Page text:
Oklahoma City Streetcar connects the downtown transit centre with the upcoming MAPS 3 Park.
The car model provides seating for 30 passengers and transports up to 104 personnel. Image courtesy of Embark
The $131m project was completed by December 2018. Image courtesy of Embark


Oklahoma City Streetcar, also known as OKC Streetcar project, is part of the $777m MAPS 3 public transit system being developed in Oklahoma City, Oklahoma, US.

Operated by EMBARK, the project connects the downtown, Bricktown, midtown, arts district and automobile alleys of Oklahoma City.

Construction of the streetcar commenced in February 2017 and was completed in December 2018. The estimated cost of the project is $135m.

The project links primary destinations by integrating with the existing transportation network.

Oklahoma City Streetcar route details

The project includes two routes, with the first being the 3.21km Bricktown loop and the second being a 7.7km mainline.

The Bricktown loop line passes through the future MAPS 3 area, existing Cox Convention Center, the Myriad Botanical Gardens, and the future MAPS 3 Park.

The main line runs across the Central Business District, which links the Downtown Transit Center, Automobile Alley, Midtown, St Anthony Hospital and Bricktown, as well as the intermodal hub (Santa Fe Station), MAPS 3 Convention Center, and MAPS 3 Park.

Numerous factors were considered before finalising the route for the project, including maximising economic development, optimising system operation, future expansion potential, technical requirements and cost.

The routes for future expansions are expected to include the Oklahoma Health Centre, North Classen Drive, and the MAPS 3 Park near South Walker Avenue.

Infrastructure and construction details of Oklahoma City Streetcar project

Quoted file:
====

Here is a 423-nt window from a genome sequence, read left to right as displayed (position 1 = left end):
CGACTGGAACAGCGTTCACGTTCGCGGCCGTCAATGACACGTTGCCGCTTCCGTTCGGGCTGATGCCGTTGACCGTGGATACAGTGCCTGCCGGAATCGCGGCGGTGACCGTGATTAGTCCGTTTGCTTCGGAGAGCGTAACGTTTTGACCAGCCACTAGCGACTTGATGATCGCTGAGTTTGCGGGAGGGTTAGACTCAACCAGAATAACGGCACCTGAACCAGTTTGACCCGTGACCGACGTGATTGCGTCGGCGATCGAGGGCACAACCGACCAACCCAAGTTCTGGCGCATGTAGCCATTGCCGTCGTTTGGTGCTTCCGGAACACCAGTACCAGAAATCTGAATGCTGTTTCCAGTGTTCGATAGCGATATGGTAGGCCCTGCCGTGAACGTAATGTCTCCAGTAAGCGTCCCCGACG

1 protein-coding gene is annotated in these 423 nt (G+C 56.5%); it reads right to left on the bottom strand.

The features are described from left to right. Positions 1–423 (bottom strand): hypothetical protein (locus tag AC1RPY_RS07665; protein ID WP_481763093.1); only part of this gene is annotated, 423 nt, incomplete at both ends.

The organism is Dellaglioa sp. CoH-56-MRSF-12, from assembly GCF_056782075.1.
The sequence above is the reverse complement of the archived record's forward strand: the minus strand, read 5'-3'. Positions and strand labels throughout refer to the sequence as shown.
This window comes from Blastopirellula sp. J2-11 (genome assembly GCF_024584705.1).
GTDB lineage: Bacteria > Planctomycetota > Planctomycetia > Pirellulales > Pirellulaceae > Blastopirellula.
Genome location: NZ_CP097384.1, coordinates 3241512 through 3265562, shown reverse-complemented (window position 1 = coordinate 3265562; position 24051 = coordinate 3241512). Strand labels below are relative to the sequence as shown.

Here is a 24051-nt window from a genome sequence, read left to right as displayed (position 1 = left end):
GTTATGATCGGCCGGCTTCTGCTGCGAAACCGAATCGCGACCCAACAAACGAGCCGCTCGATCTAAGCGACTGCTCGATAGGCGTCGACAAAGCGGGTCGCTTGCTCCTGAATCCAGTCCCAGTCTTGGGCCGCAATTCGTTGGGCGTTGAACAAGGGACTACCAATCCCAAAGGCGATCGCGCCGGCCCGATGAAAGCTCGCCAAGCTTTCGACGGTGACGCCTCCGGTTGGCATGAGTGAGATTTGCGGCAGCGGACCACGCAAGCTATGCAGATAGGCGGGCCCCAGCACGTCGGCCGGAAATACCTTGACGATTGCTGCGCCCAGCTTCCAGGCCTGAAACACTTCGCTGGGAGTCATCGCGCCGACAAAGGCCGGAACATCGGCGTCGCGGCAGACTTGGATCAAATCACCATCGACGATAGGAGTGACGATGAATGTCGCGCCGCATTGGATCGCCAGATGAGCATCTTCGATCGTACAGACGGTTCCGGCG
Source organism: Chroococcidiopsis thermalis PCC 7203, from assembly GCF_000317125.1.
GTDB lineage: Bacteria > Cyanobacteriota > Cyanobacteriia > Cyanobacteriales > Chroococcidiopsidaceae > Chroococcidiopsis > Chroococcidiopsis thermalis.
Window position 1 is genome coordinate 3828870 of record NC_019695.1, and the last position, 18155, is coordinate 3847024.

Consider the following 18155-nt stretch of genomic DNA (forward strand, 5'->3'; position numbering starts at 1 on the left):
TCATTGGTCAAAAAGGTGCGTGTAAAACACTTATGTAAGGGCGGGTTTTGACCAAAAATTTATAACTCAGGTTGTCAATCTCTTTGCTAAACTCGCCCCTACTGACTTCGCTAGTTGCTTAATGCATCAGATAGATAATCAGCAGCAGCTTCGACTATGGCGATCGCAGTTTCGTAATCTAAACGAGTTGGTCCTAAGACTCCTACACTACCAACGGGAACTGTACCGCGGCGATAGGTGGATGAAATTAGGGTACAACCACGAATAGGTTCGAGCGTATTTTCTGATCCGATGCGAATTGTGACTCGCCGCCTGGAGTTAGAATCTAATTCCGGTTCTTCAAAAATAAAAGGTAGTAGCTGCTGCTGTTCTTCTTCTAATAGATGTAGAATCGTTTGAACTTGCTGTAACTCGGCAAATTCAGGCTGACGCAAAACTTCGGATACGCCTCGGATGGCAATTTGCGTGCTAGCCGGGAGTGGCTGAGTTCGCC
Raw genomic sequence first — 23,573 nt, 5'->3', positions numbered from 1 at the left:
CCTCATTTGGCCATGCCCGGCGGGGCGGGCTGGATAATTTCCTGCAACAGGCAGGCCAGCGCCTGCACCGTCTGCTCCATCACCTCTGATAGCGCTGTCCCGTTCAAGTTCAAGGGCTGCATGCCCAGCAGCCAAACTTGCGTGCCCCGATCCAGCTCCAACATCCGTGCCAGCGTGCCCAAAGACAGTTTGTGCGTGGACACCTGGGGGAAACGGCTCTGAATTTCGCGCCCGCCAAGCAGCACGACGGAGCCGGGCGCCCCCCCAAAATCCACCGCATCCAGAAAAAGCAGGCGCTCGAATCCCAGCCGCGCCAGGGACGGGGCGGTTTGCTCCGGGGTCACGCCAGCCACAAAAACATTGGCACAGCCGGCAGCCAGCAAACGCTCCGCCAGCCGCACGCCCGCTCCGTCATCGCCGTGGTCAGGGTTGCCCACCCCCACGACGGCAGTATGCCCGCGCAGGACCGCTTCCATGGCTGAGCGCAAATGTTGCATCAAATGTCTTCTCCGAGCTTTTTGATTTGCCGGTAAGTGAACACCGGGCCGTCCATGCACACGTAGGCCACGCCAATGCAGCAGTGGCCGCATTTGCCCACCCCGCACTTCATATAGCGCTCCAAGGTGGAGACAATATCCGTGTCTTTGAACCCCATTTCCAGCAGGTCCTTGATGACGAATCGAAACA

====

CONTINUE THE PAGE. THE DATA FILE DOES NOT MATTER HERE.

The project includes the installation of 7.8km of rail track from Bricktown to midtown, across the central business district. Overhead wires installed on the streetcar line supply power.

There are 22 stops running on five streetcars. Each OKC Streetcar stop is ADA-accessible with signs, arrival information, covered shelters and a ticket vending machine. The project also includes a storage and maintenance facility at SW 7th Street and Hudson Avenue.

The track was installed by welding 354ft rail sections. Upon installation of track, concrete was poured on the newly constructed track bed and pavement digging was simultaneously carried out.

Streetcars are equipped with a Wi-Fi system, as well as internal and external cameras to ensure the safety of passengers.

Rolling stock for Oklahoma City streetcar

The streetcar vehicles are 66ft-long and 8ft-wide, with a 70% low-floor area offering 100% kerb-level boarding for passengers.

“The streetcar vehicles are 66ft-long and 8ft-wide, with a 70% low-floor area offering 100% curb-level boarding for passengers.”

The vehicle has seating for 30 passengers and can transport up to 104 people. It uses electric power from overhead wires on part of the route and a lithium-ion battery on-board energy storage system (OESS) for remaining routes. The first streetcar arrived in October 2017.

Embark launched the streetcar in three colours, including Bermuda Green, Clear Sky Blue and Redbud. The three colour palettes were unveiled with a tonal colour palette painted on the six streetcars.

Contractors involved

A joint venture of Herzog-Stacey and Witbeck was awarded the contract to construct the rail line.

Brookville Equipment received a $24.9m contract to supply five Liberty streetcars for the project with an option to buy additional cars.

ADG, Jacobs Engineering, AECOM and SOJ served as consultants on the project.

Embark awarded a six-year contract to Herzog Transit Services for operations and maintenance of Oklahoma City Streetcar system in June 2017.